Through the first three weeks of the 1987 football season, some of the best prep players in the area--and the state--have been lost to injuries, and at a faster rate than usual. Worse, some didn't even make it past the first quarter of the first game, and some have been duplicate casualties.
The medical report:
--El Toro quarterback Bret Johnson, the 1986 Southern Conference player of the year as a junior, is expected to miss at least two more weeks of play after suffering a ligament strain in his right knee in the Chargers' game Sept. 17 against Fountain Valley. Thus, the South Coast League pass-a-thon between Johnson and Todd Marinovich of Capistrano Valley is on hold.
--Damon Mack of Gardena, the best wide receiver in the City, dislocated his right shoulder early in the first quarter of the Mohicans' season-opening victory over San Pedro last Friday while playing safety. Initial reports were that he would be out at least two weeks.
--Lamont Hollinquest of Downey Pius X, one of the top defensive backs in the state who doubles as the Warriors' quarterback, will be out for at least five more weeks and possibly the rest of the season with a broken left ankle. He was hurt on the first play of the first game, Sept. 11 against El Rancho.
--Running back-linebacker Kaleaph Carter of Huntington Beach Edison has been hurt twice. Carter, who rushed for 1,015 yards in 1986, opened the season by gaining 13 yards in 4 carries before leaving with back spasms and a pinched nerve in his neck. After returning the next game and picking up 161 yards in 15 carries in a 29-27 loss to Capistrano Valley, he suffered a dislocated left shoulder Saturday while making a tackle against Servite. He is expected to miss four to six weeks.
--Punter-kicker Paul Stonehouse of Loyola. An All-Big Five selection last season as a sophomore, he suffered a pulled groin muscle last week and kicked only three times Friday against Long Beach Jordan.
--Mike Mooney, the All-Northwestern Conference running back at Temple City. He played 10 minutes in the Rams' season-opening loss to Arroyo because of a bruised thigh and was later found to have torn a ligament in his left knee. He doesn't remember it happening. He hopes to return for the Rio Hondo League opener.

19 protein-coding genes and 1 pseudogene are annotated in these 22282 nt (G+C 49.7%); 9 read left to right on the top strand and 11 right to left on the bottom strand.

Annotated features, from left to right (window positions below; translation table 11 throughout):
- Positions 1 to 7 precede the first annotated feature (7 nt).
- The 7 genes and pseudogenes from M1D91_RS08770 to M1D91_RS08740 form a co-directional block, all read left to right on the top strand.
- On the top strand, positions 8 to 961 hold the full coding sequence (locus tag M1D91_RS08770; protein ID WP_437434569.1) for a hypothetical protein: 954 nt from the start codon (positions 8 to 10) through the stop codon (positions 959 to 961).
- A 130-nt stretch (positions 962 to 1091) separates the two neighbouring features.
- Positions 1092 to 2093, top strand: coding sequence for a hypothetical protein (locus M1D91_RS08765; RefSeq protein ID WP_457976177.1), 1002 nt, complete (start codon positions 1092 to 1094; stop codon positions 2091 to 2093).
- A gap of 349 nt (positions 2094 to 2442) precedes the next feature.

--Niu Sale of Torrance Bishop Montgomery, an option quarterback who rushed for 1,056 yards and passed for 1,100 more last season, is expected to miss at least two more weeks after breaking his right hand--his throwing hand--in the season opener. There was some hope that he would play defensive back last Friday against South Torrance but he was unable to perform.
--The Encino Crespi running backs both started hurt. Though you can't tell now, Russell White, who had a hip pointer, and J.J. Lasley, who had leg cramps, both missed much of the season opener, when the Celts, ranked No. 1 in the state by Cal-Hi Sports, were tied by Redlands. White went from that to 218 yards the next week against Palmdale and then a school-record 266 in 16 carries against Santa Barbara. Lasley also had a career-high 153 yards in that game, a 55-0 win.
--Tailback Tim Lavin of Canoga Park Chaminade, who had rushed for 229 yards in the first two games of the season, strained a knee during the first series Friday against Calabasas and missed the rest of the game.
Said Edison's Dave White, who has lost Carter and his three best linebackers to injuries and is the first coach to lose three straight games since the school opened in 1969: "This is my 11th year as a player and a coach, and I've never seen injuries like this. Some of them are freak, some of them are the nature of the game, but it's definitely snowballed."
The Southern Conference holds a 13-3-1 advantage over the formerly superior Big Five in games this season. That includes a 4-2 bulge in Week 3.
Quarterback Perry Klein of Palisades, a junior making his third varsity start, was the passing star in the first week of play in the City. In the Dolphins' 48-42 loss to Santa Monica, he completed 28 of 47 throws for 378 yards and 4 touchdowns, with only 1 interception.
Beyond that, there were some coincidences. Palisades Coach Jack Epstein graduated from Santa Monica and Klein went there as a freshman. And, Epstein coached Warren Moon, now with the Houston Oilers, on the B team at Hamilton when Klein's uncle, Mel Klein, was the varsity coach.
"He's very impressive," Epstein said of Klein. "That boy has everything going for him at this point. He'll have a much better junior year than Moon did. We have much better receivers, for one thing, and better backs. . . . But they're both about the same size at this stage (6 feet 2 inches, 170 pounds) and have the same smarts."
This could be only the start of big numbers for Klein, since the Dolphins plan to pass 30-50 times a game. They will play Beverly Hills Thursday.